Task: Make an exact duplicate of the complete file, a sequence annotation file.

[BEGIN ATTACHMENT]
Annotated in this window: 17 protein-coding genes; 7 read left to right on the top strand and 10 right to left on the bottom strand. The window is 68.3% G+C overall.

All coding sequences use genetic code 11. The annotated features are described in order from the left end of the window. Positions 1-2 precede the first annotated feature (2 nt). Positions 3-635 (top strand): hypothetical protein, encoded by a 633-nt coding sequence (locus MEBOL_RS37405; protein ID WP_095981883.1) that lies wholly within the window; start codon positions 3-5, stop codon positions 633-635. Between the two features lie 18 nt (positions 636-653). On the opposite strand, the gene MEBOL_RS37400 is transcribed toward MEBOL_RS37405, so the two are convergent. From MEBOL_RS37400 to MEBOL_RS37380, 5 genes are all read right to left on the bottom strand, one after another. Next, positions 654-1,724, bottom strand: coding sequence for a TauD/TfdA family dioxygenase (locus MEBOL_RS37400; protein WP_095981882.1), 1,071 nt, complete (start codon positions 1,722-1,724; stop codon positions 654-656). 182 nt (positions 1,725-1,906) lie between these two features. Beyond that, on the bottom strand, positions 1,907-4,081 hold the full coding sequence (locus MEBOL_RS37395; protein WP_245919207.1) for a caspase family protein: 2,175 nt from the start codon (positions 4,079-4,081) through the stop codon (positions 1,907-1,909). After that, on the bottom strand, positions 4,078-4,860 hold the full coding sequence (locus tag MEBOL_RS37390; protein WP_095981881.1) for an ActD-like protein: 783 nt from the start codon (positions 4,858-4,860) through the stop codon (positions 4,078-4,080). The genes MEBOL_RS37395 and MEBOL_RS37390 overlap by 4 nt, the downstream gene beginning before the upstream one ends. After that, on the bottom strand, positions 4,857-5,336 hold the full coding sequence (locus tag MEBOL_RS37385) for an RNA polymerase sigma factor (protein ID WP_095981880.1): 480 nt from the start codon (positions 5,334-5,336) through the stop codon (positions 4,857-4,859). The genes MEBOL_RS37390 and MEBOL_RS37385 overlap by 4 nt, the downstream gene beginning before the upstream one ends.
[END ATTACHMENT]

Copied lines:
Annotated in this window: 17 protein-coding genes; 7 read left to right on the top strand and 10 right to left on the bottom strand. The window is 68.3% G+C overall.

All coding sequences use genetic code 11. The annotated features are described in order from the left end of the window. Positions 1-2 precede the first annotated feature (2 nt). Positions 3-635 (top strand): hypothetical protein, encoded by a 633-nt coding sequence (locus MEBOL_RS37405; protein ID WP_095981883.1) that lies wholly within the window; start codon positions 3-5, stop codon positions 633-635. Between the two features lie 18 nt (positions 636-653). On the opposite strand, the gene MEBOL_RS37400 is transcribed toward MEBOL_RS37405, so the two are convergent. From MEBOL_RS37400 to MEBOL_RS37380, 5 genes are all read right to left on the bottom strand, one after another. Next, positions 654-1,724, bottom strand: coding sequence for a TauD/TfdA family dioxygenase (locus MEBOL_RS37400; protein WP_095981882.1), 1,071 nt, complete (start codon positions 1,722-1,724; stop codon positions 654-656). 182 nt (positions 1,725-1,906) lie between these two features. Beyond that, on the bottom strand, positions 1,907-4,081 hold the full coding sequence (locus MEBOL_RS37395; protein WP_245919207.1) for a caspase family protein: 2,175 nt from the start codon (positions 4,079-4,081) through the stop codon (positions 1,907-1,909). After that, on the bottom strand, positions 4,078-4,860 hold the full coding sequence (locus tag MEBOL_RS37390; protein WP_095981881.1) for an ActD-like protein: 783 nt from the start codon (positions 4,858-4,860) through the stop codon (positions 4,078-4,080). The genes MEBOL_RS37395 and MEBOL_RS37390 overlap by 4 nt, the downstream gene beginning before the upstream one ends. After that, on the bottom strand, positions 4,857-5,336 hold the full coding sequence (locus tag MEBOL_RS37385) for an RNA polymerase sigma factor (protein ID WP_095981880.1): 480 nt from the start codon (positions 5,334-5,336) through the stop codon (positions 4,857-4,859). The genes MEBOL_RS37390 and MEBOL_RS37385 overlap by 4 nt, the downstream gene beginning before the upstream one ends.